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I remember being huge into Pokémon media and the cards were no exception. Every kid had cards and trading was commonplace. I’m sure you heard that schools outlawed Pokémon and they right. It’s true. It’s all true. You couldn\’t bring them to school for fear of them being confiscated or worse stolen from your backpack.

 I remember being instructed by my parents to not to trade rares, because of the “money” as these cards were treated as an investment for the future. See: 90’s comics, Beanie Babies, and baseball card boom. What was really interesting is that despite all of us having the cards, NONE OF US PLAYED. 

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I remember maybe playing 1 or 2 games with my younger brother, but literally no one knew how to play.  I think it was a combination of unwillingness or just not understanding the rules. Either way, it was a brief fad that didn’t last. I mean people still play the game and the franchise is going on strong, but the cards just didn’t stick around for more than a year in my age group. If we played the game it would have likely remained played in my friend groups, but once the fad died down there was no reason to keep up with the paper collections. We cast them off and chased the video games and some even went after the ill-fated Dragon Ball Z trading card game. While most went along there way once they dropped Pokémon, my journey in card games was just getting started.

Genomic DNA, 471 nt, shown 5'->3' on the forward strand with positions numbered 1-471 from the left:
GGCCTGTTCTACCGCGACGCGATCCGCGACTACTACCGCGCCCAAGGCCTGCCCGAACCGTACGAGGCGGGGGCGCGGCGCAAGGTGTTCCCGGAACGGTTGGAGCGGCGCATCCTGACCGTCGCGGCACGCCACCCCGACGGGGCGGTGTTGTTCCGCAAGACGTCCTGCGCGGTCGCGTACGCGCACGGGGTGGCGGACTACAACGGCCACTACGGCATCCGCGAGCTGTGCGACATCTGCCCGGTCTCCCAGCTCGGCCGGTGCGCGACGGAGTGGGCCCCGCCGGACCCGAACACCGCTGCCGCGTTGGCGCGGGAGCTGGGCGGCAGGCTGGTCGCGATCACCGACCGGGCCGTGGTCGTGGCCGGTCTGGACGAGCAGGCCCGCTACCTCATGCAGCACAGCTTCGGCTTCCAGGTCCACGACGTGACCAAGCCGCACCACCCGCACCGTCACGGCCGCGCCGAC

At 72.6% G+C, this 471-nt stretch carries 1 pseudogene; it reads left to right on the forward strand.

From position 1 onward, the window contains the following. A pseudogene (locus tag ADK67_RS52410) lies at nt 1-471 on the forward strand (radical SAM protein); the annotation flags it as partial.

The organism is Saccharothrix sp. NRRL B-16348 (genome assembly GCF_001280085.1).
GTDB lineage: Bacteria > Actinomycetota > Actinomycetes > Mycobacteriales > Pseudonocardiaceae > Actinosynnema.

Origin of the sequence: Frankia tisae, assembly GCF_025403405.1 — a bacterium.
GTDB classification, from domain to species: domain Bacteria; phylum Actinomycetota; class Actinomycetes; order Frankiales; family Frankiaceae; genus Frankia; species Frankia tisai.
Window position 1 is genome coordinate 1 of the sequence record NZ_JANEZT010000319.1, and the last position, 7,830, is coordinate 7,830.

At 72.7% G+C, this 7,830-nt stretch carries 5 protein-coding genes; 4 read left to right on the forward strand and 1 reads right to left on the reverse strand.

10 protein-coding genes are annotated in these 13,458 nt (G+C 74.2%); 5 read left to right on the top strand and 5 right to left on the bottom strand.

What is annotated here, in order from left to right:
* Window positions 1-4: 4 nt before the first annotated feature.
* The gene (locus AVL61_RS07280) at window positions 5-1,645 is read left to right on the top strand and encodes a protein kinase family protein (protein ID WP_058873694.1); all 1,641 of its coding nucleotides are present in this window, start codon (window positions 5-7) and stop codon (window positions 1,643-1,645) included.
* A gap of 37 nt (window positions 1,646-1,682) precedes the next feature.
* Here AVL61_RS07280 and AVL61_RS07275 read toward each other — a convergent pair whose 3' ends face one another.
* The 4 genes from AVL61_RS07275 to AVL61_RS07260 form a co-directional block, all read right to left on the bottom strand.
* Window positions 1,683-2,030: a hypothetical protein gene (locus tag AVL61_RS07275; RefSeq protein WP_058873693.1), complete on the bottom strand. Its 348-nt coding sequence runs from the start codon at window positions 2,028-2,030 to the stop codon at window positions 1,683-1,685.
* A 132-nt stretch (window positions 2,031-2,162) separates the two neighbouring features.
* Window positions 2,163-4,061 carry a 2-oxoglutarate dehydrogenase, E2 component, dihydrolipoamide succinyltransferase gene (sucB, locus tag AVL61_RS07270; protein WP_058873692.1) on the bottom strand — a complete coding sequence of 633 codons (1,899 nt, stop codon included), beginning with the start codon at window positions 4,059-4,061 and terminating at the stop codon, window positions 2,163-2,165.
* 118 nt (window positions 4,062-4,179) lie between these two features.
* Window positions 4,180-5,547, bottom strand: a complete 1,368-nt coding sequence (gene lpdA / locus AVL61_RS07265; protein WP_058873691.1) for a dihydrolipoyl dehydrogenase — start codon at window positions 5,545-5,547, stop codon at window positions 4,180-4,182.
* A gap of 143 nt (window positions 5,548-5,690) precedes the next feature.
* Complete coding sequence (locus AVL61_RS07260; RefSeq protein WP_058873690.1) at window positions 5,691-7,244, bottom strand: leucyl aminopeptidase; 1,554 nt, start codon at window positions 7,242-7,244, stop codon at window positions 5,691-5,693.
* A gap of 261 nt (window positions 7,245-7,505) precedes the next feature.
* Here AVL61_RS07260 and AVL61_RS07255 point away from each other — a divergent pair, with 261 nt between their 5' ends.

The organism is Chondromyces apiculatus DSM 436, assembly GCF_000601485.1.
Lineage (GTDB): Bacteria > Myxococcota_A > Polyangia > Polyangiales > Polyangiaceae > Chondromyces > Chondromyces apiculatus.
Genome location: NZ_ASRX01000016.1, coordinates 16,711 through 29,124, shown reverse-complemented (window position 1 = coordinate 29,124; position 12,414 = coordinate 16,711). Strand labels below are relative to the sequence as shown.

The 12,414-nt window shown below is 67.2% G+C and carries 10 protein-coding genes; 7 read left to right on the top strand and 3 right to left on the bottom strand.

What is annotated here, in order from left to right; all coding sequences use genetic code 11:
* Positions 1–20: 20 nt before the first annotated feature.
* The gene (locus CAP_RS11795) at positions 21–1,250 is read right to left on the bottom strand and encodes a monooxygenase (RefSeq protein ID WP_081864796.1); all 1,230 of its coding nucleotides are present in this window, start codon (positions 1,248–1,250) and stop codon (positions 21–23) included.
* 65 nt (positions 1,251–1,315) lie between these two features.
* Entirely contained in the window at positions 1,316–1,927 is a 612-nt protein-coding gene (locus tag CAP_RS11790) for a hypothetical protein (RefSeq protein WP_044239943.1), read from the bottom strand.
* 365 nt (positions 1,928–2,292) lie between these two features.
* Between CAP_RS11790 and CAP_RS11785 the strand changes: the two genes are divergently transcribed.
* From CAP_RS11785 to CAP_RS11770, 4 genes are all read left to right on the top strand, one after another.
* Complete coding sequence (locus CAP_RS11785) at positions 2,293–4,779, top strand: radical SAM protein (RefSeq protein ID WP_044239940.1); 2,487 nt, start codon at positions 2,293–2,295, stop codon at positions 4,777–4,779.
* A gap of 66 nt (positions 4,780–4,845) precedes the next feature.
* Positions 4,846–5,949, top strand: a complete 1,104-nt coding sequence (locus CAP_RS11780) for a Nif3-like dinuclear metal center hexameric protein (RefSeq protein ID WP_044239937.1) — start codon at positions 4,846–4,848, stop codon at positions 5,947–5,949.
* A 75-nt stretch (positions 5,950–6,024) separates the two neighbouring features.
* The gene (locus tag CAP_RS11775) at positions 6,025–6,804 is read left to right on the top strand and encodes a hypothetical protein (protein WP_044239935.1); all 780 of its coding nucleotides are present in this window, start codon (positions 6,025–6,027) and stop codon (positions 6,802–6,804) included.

From Yu-Gi-Oh! To Magic: the Gathering– Learning to run while barely crawling 

Seventh grade was awful. I hated every moment of that year. My original friends from elementary school drifted away and the stress of my mom\’s employment ate away at me. My school grades slipped and I struggled mightly.  While my old friends drifted away, I found new friends in the cafeteria. Some would call them weird. I call them my people. They would be my first real introduction to children’s card games in Yu-Gi-Oh!